Escherichia coli remains a public health concern worldwide as an organism that causes diarrhea and its reservoir in raw milk may play an important role in the survival and transport of pathogenic strains. Diarrheagenic E. coli strains are diverse food-borne pathogens and causes diarrhea with varying virulence in humans. We investigated the prevalence of pathogenic E. coli in raw milk from two commercial dairy farms. Four hundred raw milk samples, 200 from each dairy farm, were screened for ...

  18. Insights into udder health and intramammary antibiotic usage on Irish dairy farms during 2003-2010

    Directory of Open Access Journals (Sweden)

    More Simon J

    2012-03-01

    Full Text Available Abstract By international standards, Ireland is a relatively small dairy producer. However, the industry plays a critical role to the national economy, accounting for approximately 3% of national gross domestic product. This paper presents insights into udder health and intramammary antibiotic usage on Irish dairy farms during 2003-2010, based on data from several sources. Three data sources were used, including data on milk recording data, intramammary antibiotic sales and animal health assessment. The milk recording data included a single unadjusted herd-level somatic cell count (SCC value for each herd at each milk recording, being the arithmetic mean of cow-level SCC of each cow at that recording, weighted by cow-level yield. These data were used to calculate the percentage of herds each month where the unadjusted herd SCC exceeded 200,000 and 400,000 cells/mL. Two logistic generalised estimating-equations (GEE models were developed, the outcome variable being either the probability that the monthly SCC of a herd was greater than 400,000 cells/mL or less than or equal to 200,000 cells/mL. Spring herds had a lower probability of a high SCC (> 400,000 cells/mL during February to October compared to non-Spring herds but a higher probability between November to January. The odds of a high SCC were greater in 2005, 2006, 2009 and 2010 but less in 2007 and 2008 compared to 2004. Smaller herds had higher odds of having a high SCC compared to larger herds. We present the number of intramammary tubes and the quantity of active substance (kg sold annually in Ireland during 2003-2010. We infer an incidence of clinical mastitis of 54.0 cases per 100 cow-years at risk, assuming 4 tubes per treatment regime, one affected quarter per cow, tubes restricted to clinical cases only and 100% of treated cases considered new cases, based on data collected on sales of in-lactation intra-mammary antibiotics. With differing assumptions, this estimate varied between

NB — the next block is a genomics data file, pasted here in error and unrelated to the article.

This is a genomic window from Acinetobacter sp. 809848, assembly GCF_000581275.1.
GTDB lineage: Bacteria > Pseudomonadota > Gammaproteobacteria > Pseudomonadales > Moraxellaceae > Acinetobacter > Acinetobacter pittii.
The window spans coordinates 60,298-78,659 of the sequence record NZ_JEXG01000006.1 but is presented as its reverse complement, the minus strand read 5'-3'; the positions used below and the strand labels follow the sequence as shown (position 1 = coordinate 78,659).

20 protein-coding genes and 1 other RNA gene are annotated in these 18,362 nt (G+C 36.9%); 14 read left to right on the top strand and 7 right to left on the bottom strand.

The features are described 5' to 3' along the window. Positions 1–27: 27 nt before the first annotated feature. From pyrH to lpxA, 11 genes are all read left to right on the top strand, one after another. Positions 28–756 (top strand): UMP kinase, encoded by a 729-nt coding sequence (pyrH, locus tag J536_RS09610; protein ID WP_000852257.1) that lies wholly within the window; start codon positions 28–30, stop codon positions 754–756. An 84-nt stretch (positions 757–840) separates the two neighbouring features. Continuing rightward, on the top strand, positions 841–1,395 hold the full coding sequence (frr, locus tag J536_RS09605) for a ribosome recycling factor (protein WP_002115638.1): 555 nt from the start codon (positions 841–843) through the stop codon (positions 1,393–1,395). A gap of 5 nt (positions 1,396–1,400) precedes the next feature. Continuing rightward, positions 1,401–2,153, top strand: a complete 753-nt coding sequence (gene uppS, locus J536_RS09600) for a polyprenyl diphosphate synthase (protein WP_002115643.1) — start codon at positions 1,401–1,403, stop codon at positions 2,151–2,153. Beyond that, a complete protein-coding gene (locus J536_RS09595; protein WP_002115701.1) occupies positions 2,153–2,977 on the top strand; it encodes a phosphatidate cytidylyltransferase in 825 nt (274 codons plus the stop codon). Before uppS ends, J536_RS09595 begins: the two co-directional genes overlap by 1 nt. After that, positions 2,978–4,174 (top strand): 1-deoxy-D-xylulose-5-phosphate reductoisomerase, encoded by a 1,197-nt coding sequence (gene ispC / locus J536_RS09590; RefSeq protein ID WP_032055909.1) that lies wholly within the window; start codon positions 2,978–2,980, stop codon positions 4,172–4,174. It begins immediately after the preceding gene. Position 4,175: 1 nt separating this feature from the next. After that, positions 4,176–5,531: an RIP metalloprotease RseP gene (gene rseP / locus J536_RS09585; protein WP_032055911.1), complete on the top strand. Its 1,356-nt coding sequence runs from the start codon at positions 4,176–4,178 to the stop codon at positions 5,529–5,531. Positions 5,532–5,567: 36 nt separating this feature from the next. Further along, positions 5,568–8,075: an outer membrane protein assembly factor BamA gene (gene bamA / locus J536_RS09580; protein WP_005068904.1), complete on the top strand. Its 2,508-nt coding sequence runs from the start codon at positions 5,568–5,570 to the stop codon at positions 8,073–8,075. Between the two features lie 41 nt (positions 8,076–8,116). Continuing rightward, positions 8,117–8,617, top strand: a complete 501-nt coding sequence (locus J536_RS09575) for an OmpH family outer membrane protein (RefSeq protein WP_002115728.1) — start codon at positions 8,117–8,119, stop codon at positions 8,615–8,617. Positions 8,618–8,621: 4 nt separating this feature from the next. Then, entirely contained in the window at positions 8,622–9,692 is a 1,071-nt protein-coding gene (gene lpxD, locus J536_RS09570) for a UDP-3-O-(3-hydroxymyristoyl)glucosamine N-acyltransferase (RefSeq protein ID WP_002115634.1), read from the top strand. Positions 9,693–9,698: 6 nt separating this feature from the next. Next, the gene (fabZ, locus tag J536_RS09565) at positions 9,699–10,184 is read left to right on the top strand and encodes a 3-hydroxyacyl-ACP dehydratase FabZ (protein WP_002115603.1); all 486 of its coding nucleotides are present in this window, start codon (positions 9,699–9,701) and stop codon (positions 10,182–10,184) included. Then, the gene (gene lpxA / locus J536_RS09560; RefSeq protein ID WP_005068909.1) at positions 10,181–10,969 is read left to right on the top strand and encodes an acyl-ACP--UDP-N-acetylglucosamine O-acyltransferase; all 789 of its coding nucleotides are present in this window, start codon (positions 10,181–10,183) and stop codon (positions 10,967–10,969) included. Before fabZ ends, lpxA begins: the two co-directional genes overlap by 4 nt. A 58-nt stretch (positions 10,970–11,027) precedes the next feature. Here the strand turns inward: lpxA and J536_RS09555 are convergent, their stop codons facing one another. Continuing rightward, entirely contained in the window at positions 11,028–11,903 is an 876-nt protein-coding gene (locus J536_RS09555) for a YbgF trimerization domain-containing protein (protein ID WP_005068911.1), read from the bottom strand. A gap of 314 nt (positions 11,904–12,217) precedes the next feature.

19. PHENOTYPIC PARAMETERS OF MILK PRODUCTION IN DAIRY ROMANIAN BLACK SPOTTED BREED FROM PETRESTI –ALBA FARM

    Directory of Open Access Journals (Sweden)

    ELEONORA NISTOR

    2008-10-01

    Full Text Available The aim of this study was to investigate the phenotypic parameters in 101 dairy cows belonging to Romanian Black Spotted breed, from Petresti-Alba farm. For milk, fat and protein yield, cows were milked twice a day for a complete lactation of at least 305 days, from 2005 to 2007. Dairy cattle are the main milk supplier, the world production being over 650,000,000 MT/year. This production provides 35% of the total animal protein for the human consumption. Milk composition is of extreme importance to the consumer from a nutritional point of view. In the herd of dairy Romanian Black Spotted breed, from Petresti-Alba, the average milk yield was 4600.32±97.52 kg. The milk fat yield obtained per cow was 180.87±3.81 kg, while protein yield was 155.61±3.16 kg.

  20. Oats (Avena strigosa) as winter forage for dairy cows in Vietnam: an on-farm study.

    Science.gov (United States)

    Salgado, Paulo; Thang, Vu Q; Thu, Tran V; Trach, Nguyen X; Cuong, Vu C; Lecomte, Philippe; Richard, Didier

    2013-02-01